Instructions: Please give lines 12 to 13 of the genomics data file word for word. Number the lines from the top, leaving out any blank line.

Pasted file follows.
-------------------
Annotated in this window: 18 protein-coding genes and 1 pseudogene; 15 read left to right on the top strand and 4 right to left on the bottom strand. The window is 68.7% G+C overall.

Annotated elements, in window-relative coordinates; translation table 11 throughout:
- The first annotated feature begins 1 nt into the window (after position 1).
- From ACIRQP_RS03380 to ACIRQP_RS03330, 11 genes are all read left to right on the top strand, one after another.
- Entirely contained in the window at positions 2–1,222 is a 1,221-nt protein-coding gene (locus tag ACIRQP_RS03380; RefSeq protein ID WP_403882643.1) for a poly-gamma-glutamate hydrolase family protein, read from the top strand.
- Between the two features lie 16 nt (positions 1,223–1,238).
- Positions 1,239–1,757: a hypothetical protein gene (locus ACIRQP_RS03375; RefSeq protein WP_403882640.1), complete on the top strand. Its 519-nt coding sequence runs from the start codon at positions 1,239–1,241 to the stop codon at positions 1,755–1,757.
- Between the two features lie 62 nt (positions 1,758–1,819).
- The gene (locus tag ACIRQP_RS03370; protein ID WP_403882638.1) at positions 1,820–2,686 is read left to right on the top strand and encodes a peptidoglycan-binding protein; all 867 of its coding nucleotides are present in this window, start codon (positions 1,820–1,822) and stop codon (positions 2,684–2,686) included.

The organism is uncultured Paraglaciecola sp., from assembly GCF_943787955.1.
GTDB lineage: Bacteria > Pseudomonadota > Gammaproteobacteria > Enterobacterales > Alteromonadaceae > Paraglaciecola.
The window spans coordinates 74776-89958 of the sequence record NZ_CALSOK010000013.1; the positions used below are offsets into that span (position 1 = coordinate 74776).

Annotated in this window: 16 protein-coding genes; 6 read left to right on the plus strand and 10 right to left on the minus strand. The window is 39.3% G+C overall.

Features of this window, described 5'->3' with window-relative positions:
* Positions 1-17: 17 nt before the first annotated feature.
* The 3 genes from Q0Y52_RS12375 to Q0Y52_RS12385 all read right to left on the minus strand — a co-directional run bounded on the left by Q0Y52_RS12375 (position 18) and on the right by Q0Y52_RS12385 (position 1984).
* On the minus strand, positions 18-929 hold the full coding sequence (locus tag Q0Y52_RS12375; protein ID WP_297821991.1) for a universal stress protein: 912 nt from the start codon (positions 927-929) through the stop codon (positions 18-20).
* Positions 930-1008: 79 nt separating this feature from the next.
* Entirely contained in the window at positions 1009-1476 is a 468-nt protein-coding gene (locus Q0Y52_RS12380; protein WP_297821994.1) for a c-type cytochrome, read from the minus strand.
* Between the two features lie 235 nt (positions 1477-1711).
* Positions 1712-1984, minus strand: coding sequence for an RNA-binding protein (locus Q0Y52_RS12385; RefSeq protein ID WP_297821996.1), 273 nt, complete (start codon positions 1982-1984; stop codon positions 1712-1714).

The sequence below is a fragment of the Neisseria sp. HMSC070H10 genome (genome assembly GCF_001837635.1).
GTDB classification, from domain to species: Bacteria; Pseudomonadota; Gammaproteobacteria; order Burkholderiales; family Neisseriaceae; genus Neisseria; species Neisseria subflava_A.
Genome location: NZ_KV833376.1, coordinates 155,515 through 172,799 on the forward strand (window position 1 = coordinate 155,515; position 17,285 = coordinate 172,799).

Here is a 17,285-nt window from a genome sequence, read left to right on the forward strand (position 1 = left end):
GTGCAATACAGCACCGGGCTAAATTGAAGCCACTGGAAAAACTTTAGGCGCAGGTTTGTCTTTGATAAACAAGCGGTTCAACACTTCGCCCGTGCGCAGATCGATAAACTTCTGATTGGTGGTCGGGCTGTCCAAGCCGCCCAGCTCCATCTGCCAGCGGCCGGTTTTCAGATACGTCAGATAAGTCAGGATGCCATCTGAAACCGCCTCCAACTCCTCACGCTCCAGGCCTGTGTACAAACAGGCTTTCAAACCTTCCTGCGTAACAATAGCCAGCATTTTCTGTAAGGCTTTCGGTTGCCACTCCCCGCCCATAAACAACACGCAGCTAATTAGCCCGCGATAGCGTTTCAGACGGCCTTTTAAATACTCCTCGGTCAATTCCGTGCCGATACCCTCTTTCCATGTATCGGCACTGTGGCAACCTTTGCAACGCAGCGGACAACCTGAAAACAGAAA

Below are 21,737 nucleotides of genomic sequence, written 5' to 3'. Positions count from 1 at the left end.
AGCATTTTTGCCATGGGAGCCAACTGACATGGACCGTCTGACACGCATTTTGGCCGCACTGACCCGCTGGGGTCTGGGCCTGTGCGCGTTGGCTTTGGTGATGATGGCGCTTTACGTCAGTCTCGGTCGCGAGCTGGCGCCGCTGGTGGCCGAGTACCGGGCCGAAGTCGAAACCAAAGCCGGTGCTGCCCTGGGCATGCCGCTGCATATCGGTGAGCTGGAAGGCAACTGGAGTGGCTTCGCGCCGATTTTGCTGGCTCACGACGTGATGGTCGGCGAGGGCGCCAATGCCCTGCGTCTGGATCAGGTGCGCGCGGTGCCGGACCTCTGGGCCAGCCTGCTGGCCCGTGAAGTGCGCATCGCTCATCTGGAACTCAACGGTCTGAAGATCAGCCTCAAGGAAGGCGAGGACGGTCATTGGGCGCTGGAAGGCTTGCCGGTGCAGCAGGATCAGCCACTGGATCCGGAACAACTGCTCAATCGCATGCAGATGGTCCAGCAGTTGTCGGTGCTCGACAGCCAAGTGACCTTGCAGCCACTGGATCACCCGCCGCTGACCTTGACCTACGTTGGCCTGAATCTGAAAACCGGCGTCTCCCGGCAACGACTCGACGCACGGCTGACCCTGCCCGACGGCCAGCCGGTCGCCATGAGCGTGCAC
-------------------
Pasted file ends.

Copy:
The window spans coordinates 74776-89958 of the sequence record NZ_CALSOK010000013.1; the positions used below are offsets into that span (position 1 = coordinate 74776).

Annotated in this window: 16 protein-coding genes; 6 read left to right on the plus strand and 10 right to left on the minus strand. The window is 39.3% G+C overall.